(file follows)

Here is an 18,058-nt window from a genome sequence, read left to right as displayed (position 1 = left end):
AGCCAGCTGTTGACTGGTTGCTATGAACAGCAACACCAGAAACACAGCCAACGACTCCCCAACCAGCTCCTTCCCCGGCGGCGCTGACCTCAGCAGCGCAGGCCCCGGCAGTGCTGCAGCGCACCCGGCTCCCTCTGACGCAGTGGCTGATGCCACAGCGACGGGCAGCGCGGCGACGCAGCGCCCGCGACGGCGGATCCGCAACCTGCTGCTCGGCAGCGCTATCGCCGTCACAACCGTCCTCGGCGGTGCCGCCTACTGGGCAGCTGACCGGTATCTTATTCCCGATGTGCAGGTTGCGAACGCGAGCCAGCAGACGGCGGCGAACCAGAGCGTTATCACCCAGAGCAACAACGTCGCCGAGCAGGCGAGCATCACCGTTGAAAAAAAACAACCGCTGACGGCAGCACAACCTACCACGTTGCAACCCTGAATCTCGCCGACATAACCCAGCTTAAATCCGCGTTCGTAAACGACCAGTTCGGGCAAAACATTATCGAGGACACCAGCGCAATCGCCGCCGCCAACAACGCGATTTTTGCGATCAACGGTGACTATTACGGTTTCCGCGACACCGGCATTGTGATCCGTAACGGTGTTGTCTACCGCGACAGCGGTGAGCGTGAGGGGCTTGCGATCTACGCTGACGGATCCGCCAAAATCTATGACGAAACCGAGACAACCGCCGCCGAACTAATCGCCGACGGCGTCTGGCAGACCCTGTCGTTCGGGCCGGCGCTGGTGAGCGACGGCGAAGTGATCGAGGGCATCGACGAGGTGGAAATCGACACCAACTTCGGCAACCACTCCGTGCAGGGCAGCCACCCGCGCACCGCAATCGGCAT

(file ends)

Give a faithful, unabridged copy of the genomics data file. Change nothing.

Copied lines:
Here is an 18,058-nt window from a genome sequence, read left to right as displayed (position 1 = left end):
AGCCAGCTGTTGACTGGTTGCTATGAACAGCAACACCAGAAACACAGCCAACGACTCCCCAACCAGCTCCTTCCCCGGCGGCGCTGACCTCAGCAGCGCAGGCCCCGGCAGTGCTGCAGCGCACCCGGCTCCCTCTGACGCAGTGGCTGATGCCACAGCGACGGGCAGCGCGGCGACGCAGCGCCCGCGACGGCGGATCCGCAACCTGCTGCTCGGCAGCGCTATCGCCGTCACAACCGTCCTCGGCGGTGCCGCCTACTGGGCAGCTGACCGGTATCTTATTCCCGATGTGCAGGTTGCGAACGCGAGCCAGCAGACGGCGGCGAACCAGAGCGTTATCACCCAGAGCAACAACGTCGCCGAGCAGGCGAGCATCACCGTTGAAAAAAAACAACCGCTGACGGCAGCACAACCTACCACGTTGCAACCCTGAATCTCGCCGACATAACCCAGCTTAAATCCGCGTTCGTAAACGACCAGTTCGGGCAAAACATTATCGAGGACACCAGCGCAATCGCCGCCGCCAACAACGCGATTTTTGCGATCAACGGTGACTATTACGGTTTCCGCGACACCGGCATTGTGATCCGTAACGGTGTTGTCTACCGCGACAGCGGTGAGCGTGAGGGGCTTGCGATCTACGCTGACGGATCCGCCAAAATCTATGACGAAACCGAGACAACCGCCGCCGAACTAATCGCCGACGGCGTCTGGCAGACCCTGTCGTTCGGGCCGGCGCTGGTGAGCGACGGCGAAGTGATCGAGGGCATCGACGAGGTGGAAATCGACACCAACTTCGGCAACCACTCCGTGCAGGGCAGCCACCCGCGCACCGCAATCGGCAT